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© 2015 Noteworthy Voices

'Noteworthy Voices are just that'
- Eastbourne Herald

Noteworthy has already established a fine reputation. It presents rarely performed works for the enjoyment of local audiences.

 

 

 

 

Sing Joyfully! 7th May 2017- Reviewed by Robin Gregory

St John’s Church, Meads was destroyed by German bombs in the war, and has been rebuilt in a light and beautiful, but traditional, style. Its acoustic, perhaps by chance, is perfect for unaccompanied singing. The choir on this occasion numbered about twenty. From the Renaissance and Baroque periods, the first half of this concert had pieces by Tallis, Tye, Mudd, Byrd, Morley, Bennet, Lawes and Wilbye; the discipline of the choir and the amount of time which had clearly been spent on rehearsal ensured that the large audience was transported to those elegant days. Particularly ravishing were two madrigals by Wilbye.

 

Part Two began with four contrasting items by Frank Bridge: especially moving was his setting of “Oh weary hearts”, to words by Longfellow. Equally well sung was “The shower”, words by Henry Vaughan, music by Elgar. Holst’s setting of the Cornish folksong “I love my love” was followed by two works by Philip Stopford: it was a revelation to hear, in the choir’s convincing performance of his “Ave Verum”, that the Church of England’s tradition of vocal music-making is alive and well.

 

The official programme came to an end with Bob Chilcott’s setting of the American spiritual “Steal Away”,  and an extraordinary piece by Grayston Ives, intriguingly titled “Name that tune”, in which could be heard ghostly echoes of the Toreador Song from “Carmen”, the 1812 Overture, the Dance of the Sugar-Plum Fairy, Strauss’s “Blue Danube”, and maybe other tunes I failed to spot. Prolonged applause brought forth an encore, in which the youngest male member of the choir was soloist. My guess is that the composer was Ralph Vaughan Williams. (The Turtle Dove).   

                             

'Something Old, Something New’  October 2016

Plagiarism may be a problem for musicians today but was normal practise for most musicians throughout history. Handel borrowed widely, including much recycling of his own works. To put together a programme based on these musical connections is therefore both apt and – as it proved to be – highly enjoyable.

The evening opened with works by Morley and Bennett, with their Victorian re-workings. Morley’s Sing we and chant it has a gentle lilt to its line and admirable clarity for the text, which is somewhat lost in the richer harmony brought to it by Robert Pearsall. However his setting of Lay a garland is a strongly evocative piece which harks back wistfully even as it involves us in its melancholy.The first half ended with four of Parry’s Songs of Farewell. Beautiful works, they are still too rarely heard even in this centenary year. The singers brought a rapt attention to detail and fine internal balance throughout.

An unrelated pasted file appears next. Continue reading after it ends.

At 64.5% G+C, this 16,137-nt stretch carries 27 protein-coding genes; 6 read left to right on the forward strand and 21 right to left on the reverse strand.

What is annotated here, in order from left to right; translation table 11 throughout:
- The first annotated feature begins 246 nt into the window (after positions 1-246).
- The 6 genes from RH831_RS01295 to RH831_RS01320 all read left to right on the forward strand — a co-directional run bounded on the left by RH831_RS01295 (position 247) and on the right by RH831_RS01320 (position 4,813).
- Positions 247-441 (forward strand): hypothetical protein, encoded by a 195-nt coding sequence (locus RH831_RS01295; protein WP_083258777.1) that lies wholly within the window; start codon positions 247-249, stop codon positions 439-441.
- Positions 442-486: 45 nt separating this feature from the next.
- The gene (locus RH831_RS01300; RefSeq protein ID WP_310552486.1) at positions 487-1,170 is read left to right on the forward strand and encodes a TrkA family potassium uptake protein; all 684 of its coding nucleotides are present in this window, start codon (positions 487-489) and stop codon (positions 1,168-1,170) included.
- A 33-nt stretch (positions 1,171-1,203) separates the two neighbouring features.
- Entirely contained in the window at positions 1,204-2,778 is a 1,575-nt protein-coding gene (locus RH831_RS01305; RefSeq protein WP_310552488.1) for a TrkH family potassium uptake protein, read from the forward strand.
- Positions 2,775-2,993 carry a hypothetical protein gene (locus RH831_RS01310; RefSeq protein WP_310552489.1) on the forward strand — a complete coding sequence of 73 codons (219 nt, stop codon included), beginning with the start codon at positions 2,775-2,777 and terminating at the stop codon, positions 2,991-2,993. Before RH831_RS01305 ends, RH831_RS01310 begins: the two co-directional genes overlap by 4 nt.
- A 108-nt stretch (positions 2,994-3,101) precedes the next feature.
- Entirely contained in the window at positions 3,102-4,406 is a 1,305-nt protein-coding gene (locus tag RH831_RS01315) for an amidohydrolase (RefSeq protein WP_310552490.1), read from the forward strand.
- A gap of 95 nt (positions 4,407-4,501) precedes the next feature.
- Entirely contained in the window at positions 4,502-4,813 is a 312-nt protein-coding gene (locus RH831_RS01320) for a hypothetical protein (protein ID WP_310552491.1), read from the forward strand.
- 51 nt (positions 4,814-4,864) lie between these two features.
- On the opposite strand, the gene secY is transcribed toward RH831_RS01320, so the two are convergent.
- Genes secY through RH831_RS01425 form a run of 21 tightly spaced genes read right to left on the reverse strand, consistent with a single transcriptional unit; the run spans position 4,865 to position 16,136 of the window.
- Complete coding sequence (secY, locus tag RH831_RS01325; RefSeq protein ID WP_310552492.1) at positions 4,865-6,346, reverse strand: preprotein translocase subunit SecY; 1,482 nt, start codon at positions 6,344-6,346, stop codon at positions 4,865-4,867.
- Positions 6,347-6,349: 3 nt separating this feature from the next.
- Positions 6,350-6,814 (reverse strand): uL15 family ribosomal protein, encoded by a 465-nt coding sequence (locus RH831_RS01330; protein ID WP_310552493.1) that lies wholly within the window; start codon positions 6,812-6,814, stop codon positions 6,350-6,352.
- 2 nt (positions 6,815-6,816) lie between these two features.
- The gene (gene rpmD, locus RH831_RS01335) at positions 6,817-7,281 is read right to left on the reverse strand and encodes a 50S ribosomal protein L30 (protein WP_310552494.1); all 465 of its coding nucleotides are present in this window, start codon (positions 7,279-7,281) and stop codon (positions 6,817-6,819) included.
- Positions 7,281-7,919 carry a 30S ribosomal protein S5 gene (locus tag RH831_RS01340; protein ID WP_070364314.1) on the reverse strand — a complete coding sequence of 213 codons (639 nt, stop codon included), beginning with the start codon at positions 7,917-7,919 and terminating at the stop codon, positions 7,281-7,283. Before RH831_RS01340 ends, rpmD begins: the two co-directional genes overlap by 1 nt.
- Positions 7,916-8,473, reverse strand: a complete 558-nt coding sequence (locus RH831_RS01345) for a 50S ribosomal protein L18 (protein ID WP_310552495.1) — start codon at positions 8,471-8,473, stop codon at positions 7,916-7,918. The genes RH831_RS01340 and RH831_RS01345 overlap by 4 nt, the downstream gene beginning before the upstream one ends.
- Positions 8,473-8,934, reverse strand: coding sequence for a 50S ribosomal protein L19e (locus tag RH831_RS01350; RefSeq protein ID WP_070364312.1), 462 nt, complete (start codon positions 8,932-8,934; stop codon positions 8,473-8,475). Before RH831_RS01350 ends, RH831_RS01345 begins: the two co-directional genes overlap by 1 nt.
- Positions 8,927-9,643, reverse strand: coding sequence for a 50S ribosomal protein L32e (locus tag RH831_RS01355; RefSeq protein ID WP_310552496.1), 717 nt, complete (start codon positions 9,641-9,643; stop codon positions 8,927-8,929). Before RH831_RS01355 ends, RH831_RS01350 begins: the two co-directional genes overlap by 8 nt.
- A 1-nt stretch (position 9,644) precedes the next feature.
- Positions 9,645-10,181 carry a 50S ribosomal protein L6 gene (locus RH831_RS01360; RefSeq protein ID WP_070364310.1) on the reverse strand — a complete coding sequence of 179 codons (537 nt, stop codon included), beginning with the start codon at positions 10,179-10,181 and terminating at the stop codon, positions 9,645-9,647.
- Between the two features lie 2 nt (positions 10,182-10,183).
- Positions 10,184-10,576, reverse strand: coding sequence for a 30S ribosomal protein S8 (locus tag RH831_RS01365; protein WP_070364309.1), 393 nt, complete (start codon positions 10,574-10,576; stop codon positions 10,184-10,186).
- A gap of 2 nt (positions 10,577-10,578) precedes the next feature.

Noteworthy Voices left the finest piece to the end. Even the glories of early music could not compete with the beauty of Eric Whitacre’s This Marriage. A gentle tribute to the strengths of long-lasting married love its very simplicity is an essential part of its character. Against the pomp and bling of so many weddings, this is a piece which should surely become a staple item for any musician approaching marriage. It was a joy to hear.

Ansy Boothroyd conducted with an easy grace and briefly introduced the items, often letting them speak for themselves. Within the close context of Wilmington’s 12th century church, on a site which has drawn worshippers for thousands of years, this was a highly satisfying evening on both musical and spiritual levels.

 Dr Brian Hick, Editor of The Lark

“A Big Thank You to you all for another wonderful evening of harmonious singing done with so much feeling . . . who needs an orchestra when 20 voices are so in-tune . . . a very good programme and the church was packed”

Alec Boniface

 

 

 

"O Magnum Mysterium, by Morten Lauridsen, with its gentle enfolding of the listener, proved to be as successful as the fine interpretation of Tavener’s The Lamb... The group will be performing again soon and are certainly worth following."

Dr Brian Hicks, Lark Reviews

 

 

 

"If you choose to call your small band of singers “Noteworthy Voices” then you’d better be good.  Fortunately their performance in St Nicholas Church, Pevensey soon demonstrated that the title was well-deserved... 

Three settings of “O Magnum Mysterium” displayed Noteworthy Voices at their finest. Victoria’s Spanish setting from the sixteenth century contrasted with Poulenc’s and Lauridsen’s from the twentieth... There’s no doubt that Ansy Boothroyd had, on the evidence of this concert, moulded a fine new musical treat for us all to enjoy in the future."

Robin Gregory, Jan 2016

 

 

 

"Whilst equally comfortable in the deceptive simplicity of Tallis and the richer, more challenging harmonies of Bruckner and Parry, it was to some of the secular pieces of the second half that the warm audience reaction seemed to help these talented singers bring extra quality. The clarity of tone and Ensemble in Elgar’s The Shower and Stanford’s The Blue Bird, with its lovely solo sung by Clarissa Philpott, as well as the more jazzy Goodnight Sweetheart were high points indeed. If there were nerves at their first outing or at being just 18 unaccompanied voices throughout, they did not show; Ansy Boothroyd’s introductions and direction brought a confidence and musicality to the whole performance. It was a treat to hear them start their journey of choral exploration and easy to share their excitement at all the fun still to come."

Johnny Aisher, Eastbourne Herald

 

 

 

”Really impressive tuning and dynamics”

Julia McBain